Cincinnati’s population of New Americans has grown in recent years, largely due to an increase in families fleeing violence, persecution, drought, or other existential challenges in their home countries. They arrive as refugees and asylum seekers, or just as people seeking brighter futures, to a city where they don’t speak the language or know the culture and society. Almost from day one, however, they entrust their kids’ education to our public schools, and often it is those kids who are their most powerful gateway into this new place. When those children are asked to be both the cultural and language interpreters for their parents, in addition to adjusting themselves to totally new environments, a lot gets lost in the mix - especially the direct empowerment of parents and families.
That is why we have been thrilled to partner with Cincinnati Public Schools to help their leadership listen to and learn from New Americans in the CPS community. In addition to two lunchtime discussions with ESL instructors, nonprofit partners, and school principals, we organized and facilitated two community conversations with parents. The first involved Spanish-speaking parents from Guatemala, Venezuela, and Mexico, and the second included families from Syria, Egypt, Bhutan, Rwanda, and Mali. They were able to share their concerns and ideas for how to improve district communications directly with CPS’ Assistant Superintendent and the Chief Communications Officer.
Cohear’s community organizer Jessica Moore worked with our friends at Heartfelt Tidbits, Santa Maria, and individual CPS schools to invite parents, and made sure there were interpreters for Spanish, Arabic, Nepali, Bambara, and Kinyarawanda.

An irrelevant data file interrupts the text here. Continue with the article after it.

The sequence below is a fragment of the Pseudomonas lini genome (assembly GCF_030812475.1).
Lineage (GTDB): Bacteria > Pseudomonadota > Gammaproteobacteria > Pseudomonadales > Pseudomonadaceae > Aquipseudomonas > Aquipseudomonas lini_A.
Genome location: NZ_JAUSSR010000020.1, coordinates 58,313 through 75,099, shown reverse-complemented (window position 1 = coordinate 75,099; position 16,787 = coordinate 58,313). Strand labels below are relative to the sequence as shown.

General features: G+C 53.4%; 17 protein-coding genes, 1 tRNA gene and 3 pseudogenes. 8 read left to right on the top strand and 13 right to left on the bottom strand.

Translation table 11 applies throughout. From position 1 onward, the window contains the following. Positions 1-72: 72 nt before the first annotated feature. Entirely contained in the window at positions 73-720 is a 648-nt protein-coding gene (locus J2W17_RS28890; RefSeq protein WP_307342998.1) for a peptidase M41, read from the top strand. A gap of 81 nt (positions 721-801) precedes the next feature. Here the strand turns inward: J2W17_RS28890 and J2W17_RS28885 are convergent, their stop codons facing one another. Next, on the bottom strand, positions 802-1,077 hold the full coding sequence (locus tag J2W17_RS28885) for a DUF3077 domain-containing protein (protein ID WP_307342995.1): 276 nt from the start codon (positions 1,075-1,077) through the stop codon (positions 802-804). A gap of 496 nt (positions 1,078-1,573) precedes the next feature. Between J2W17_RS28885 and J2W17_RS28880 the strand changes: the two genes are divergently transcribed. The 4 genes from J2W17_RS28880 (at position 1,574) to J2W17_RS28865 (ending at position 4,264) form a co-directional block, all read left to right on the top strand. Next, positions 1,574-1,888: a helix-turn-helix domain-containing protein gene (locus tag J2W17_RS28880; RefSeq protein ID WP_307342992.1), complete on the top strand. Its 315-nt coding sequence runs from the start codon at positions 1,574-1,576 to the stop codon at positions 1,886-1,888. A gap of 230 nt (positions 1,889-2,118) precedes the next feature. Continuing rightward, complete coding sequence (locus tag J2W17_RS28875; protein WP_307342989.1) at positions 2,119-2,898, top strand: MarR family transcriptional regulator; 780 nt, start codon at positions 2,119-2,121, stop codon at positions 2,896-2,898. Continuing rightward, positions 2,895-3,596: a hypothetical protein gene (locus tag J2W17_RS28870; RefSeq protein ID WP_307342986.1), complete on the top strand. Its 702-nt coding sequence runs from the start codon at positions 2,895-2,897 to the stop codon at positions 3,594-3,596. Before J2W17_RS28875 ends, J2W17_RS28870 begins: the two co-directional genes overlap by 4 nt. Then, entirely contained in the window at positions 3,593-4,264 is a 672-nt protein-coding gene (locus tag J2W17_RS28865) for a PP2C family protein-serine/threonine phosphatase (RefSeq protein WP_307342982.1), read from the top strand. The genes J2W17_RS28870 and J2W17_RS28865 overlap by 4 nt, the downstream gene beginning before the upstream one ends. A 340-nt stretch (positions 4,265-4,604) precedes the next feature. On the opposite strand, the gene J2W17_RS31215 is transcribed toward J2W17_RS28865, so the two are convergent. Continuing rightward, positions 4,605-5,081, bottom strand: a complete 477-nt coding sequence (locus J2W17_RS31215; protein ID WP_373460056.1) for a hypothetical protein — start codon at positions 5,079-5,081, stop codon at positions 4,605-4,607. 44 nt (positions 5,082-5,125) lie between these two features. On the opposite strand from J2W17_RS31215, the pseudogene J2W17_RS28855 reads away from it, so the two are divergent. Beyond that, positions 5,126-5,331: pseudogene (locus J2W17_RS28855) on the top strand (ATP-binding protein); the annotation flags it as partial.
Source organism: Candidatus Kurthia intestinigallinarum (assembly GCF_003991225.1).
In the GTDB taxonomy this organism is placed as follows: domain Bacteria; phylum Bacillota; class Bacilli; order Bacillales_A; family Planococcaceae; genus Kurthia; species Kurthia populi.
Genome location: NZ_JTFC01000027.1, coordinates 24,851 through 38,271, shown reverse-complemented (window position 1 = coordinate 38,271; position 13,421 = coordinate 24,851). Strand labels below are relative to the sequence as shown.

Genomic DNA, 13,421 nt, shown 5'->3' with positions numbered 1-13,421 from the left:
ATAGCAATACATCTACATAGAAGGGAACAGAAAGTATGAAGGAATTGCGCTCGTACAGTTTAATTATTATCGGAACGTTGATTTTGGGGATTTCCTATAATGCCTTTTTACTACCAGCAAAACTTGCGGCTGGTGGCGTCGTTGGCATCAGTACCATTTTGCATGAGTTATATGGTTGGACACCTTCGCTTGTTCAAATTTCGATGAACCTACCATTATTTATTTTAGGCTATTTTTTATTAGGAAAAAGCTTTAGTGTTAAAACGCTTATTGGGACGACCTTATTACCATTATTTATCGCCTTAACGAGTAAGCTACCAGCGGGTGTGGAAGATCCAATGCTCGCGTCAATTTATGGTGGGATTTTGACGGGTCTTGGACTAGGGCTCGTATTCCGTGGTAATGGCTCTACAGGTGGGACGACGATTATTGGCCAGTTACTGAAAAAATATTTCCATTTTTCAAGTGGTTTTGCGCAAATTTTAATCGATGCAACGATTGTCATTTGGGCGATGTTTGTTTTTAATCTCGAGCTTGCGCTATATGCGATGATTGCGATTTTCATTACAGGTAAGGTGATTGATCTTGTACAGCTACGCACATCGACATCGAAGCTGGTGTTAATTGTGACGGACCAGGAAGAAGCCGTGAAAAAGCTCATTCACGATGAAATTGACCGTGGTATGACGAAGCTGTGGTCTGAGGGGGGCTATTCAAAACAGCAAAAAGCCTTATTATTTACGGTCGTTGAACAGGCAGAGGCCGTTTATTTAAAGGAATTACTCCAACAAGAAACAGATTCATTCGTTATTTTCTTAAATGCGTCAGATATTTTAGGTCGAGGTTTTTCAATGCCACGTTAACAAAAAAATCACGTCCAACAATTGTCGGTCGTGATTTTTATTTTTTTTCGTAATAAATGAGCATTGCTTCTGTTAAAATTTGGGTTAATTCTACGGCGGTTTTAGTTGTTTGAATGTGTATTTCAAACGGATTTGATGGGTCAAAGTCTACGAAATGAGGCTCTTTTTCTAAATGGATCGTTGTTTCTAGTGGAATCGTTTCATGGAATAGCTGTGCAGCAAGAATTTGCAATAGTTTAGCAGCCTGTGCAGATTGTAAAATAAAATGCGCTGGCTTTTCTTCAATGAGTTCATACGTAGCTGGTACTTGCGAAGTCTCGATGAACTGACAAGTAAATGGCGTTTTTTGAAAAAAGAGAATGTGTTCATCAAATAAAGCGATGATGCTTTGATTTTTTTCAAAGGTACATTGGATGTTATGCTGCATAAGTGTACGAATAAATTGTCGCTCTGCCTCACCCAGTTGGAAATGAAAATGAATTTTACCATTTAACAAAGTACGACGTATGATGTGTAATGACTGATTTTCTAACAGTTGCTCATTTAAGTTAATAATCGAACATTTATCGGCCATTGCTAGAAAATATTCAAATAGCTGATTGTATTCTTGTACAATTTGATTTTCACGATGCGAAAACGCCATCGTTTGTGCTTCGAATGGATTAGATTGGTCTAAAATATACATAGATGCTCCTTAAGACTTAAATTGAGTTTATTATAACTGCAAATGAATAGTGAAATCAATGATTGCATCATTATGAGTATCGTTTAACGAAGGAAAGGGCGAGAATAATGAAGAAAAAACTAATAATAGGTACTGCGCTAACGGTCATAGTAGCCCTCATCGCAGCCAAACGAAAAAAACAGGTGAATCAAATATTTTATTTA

Real engagement takes time and commitment, and it honors people for their everyday expertise. When you put in the work, though, it is so worth it. By showing respect and by listening, CPS leaders build trust with these families. As importantly, the parents are more empowered to share their opinions, to pose hard questions, and demand better from their public schools in the future.
They didn't know about school board meetings - now they do. They haven't been receiving that much information in their native language - now they will. They weren't sure how or when the decisions were getting made about COVID - now they are. And CPS leaders don't need to guess what their families need, now they know what tangible improvements could be.
We are so grateful to our Bridgebuilders, partners, and to the decision makers in our school district who want to do better by the families they serve. There is obviously an endless amount of work to do, but with this project it felt like the bonds of community were strengthened, and it was a glimpse into what a million evenings like these could mean for our fractured country.
Oh, and it was so cool facilitating conversations across six different languages!